Homeowners this month may sometimes find sunny windows in their house covered with flies. It’s not a particularly pretty sight, but it can’t help but be interesting. If you look closely, you probably will see flies that are nothing but skeletons! This is because the flies have been attacked by a fungus. There will be a small amount of white powdery substance under the fly to show the fungus is at work.
Hundreds of cluster flies may appear in your windows now. They are large and sluggish, but they are not houseflies. Some people call them “attic flies.” They are not breeding in your home but just using it as a warm place in the winter. They may be annoying, but they do not cause any damage or transmit diseases. They move outdoors again in the spring. They are only active in the daylight hours and they don’t bite.
Cluster flies are similar to houseflies but their wingtips overlap. They are quite torpid except when they are warm in a sunny window. Look for yellowish hairs on the thorax and light bands in a checkered pattern on the abdomen. At rest, both wings overlap across the abdomen. If there were no houses or other buildings, cluster flies would be in a hollow tree or cave.
A friend living on Somes Sound for the winter enjoyed one of the recent pleasant fall days watching harbor porpoises swimming by. This sent me to an old friend ‘s book for more information. There is an excellent book called “Field Guide to Whales, Porpoises, and Seals in the Gulf of Maine and Eastern Canada” by Steven Katonah, Valerie Rough and David T. Richardson. It’s a treasure trove of information.
The harbor porpoise (Phocoena phocoena) is a nice mammal to see in our local salt water and they are abundant in the Gulf of Maine. They have a triangular dorsal fin. This small cetacean only reaches 5 feet and weighs about 140 pounds. They are easiest to see on a calm day when you are out on the Maine ocean, or in Somes Sound.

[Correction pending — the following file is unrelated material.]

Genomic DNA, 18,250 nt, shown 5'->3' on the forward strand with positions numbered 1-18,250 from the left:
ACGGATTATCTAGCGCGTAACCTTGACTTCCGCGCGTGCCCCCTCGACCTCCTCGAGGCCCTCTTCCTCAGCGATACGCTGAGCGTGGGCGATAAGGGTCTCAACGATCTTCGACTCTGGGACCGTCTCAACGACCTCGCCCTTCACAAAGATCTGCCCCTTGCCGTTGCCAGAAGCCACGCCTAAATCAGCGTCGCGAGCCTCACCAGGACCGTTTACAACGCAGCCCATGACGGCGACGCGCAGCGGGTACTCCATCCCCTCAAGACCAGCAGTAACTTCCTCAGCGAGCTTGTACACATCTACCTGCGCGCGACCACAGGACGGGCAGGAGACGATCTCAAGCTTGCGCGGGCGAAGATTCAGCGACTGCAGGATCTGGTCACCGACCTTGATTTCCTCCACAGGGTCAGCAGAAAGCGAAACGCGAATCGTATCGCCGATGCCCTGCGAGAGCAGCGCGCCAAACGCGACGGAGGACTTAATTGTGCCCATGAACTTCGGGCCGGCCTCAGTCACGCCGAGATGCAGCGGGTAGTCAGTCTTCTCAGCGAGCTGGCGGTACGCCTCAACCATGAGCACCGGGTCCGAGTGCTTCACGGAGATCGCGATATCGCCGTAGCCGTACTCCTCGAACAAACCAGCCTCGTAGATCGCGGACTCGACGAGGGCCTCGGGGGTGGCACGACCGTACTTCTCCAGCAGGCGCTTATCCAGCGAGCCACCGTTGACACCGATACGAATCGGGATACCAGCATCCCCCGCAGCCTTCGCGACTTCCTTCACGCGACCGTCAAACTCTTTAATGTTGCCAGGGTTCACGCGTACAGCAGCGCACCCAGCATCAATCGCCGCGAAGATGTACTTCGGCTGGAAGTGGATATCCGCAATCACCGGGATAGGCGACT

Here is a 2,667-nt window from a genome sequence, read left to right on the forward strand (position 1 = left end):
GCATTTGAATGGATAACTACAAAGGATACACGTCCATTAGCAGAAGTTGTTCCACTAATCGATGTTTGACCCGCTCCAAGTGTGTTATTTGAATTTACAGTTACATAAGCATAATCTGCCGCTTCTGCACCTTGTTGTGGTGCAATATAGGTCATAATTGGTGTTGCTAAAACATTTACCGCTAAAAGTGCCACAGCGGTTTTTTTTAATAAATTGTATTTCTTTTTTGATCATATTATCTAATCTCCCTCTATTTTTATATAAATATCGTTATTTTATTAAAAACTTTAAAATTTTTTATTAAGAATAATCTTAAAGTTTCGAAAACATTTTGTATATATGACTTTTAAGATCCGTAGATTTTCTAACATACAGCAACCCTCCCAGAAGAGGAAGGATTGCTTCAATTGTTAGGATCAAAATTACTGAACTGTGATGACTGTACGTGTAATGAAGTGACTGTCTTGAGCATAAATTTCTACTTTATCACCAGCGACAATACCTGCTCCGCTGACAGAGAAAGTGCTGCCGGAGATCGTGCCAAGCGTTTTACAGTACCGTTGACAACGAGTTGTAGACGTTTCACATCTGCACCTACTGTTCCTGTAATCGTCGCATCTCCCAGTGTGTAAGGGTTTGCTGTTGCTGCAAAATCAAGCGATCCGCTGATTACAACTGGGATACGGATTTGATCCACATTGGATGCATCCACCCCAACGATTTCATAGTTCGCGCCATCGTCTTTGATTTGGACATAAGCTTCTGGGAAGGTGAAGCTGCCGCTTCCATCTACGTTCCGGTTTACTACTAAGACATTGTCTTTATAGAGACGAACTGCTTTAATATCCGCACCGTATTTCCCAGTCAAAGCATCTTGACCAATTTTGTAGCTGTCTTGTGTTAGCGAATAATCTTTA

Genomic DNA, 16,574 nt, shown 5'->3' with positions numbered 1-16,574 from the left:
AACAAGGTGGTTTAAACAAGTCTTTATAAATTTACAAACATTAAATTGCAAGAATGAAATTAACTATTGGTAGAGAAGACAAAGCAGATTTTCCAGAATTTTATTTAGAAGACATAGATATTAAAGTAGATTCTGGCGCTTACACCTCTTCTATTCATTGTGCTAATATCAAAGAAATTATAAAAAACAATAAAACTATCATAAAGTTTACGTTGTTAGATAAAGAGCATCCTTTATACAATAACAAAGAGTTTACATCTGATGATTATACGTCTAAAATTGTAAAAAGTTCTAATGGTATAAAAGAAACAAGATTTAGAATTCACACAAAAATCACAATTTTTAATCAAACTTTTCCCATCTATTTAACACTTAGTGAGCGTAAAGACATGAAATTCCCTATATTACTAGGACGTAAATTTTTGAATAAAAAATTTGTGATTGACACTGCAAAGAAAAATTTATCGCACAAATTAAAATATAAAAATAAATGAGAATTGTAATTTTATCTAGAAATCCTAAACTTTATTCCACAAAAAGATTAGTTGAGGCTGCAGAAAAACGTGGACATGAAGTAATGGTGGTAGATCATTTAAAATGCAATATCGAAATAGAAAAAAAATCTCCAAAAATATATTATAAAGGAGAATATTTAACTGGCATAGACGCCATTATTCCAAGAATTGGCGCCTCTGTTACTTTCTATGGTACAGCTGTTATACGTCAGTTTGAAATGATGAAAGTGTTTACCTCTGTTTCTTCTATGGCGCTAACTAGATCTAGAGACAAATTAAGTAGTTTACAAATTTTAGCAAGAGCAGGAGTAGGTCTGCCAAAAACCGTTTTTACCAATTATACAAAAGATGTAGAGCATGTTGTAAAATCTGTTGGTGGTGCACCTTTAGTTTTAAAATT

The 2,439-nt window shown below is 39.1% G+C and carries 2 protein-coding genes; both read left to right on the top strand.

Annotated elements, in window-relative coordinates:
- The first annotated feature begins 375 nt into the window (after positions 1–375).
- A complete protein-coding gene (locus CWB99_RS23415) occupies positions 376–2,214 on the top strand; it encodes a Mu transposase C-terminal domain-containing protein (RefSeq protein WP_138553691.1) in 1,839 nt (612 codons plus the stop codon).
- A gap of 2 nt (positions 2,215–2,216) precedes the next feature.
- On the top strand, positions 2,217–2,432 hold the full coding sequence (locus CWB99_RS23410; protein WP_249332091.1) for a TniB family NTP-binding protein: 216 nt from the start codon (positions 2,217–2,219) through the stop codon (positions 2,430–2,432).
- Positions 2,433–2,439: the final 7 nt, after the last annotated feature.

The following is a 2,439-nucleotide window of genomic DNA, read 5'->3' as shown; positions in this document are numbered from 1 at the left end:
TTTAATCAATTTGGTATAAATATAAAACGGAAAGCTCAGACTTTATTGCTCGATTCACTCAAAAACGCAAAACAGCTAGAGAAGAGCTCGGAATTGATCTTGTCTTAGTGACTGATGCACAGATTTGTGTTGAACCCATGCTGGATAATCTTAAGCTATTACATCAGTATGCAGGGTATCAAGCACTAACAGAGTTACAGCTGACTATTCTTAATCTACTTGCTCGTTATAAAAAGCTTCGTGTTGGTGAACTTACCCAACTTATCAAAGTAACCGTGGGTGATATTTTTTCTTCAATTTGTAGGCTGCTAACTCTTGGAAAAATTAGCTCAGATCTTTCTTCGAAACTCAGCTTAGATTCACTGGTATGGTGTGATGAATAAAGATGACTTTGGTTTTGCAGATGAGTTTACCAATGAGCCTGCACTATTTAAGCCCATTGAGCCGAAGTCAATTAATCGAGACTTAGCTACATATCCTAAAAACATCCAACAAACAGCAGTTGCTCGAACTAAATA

Always be ready for something of an adventure when you are out on Maine waters. These mammals tend to avoid a moving boat but may be interested in a stopped boat, so always be alert. Now is the time to look for them for they leave this area in the winter. Always carry good binoculars with you.
Now is also the time to be looking for purple sandpipers along the coast. My favorite place to see them is at Seawall when they stand on the big rocks at the edge of the sea. When the water washes over the rocks, they just fly up, circle around and then land in the same place again. They are rather plump and dark purple. I like to call them “plump and portly” sandpipers. Now, and on through the winter months, is a good time to see them.
Redpolls may surprise you at your feeder some November day. Birds nesting in the northern wilderness areas often don’t fear people at first for they have been so isolated. Redpolls do not seem to fear civilization and often let you get close to them.
The little redpoll flocks with perhaps 40 or 50 of its kind and moves around in the winter. They are often seen feeding in fields of snow like the goldfinches do. They are pretty birds, with their red forehead cap plainly showing. They like to feed on birches and alders. Any day now you may get a visit from them or see them on your walks through fields and at the edges of the woods.
Send me news of what you are seeing and write to me if you have any questions at [email protected].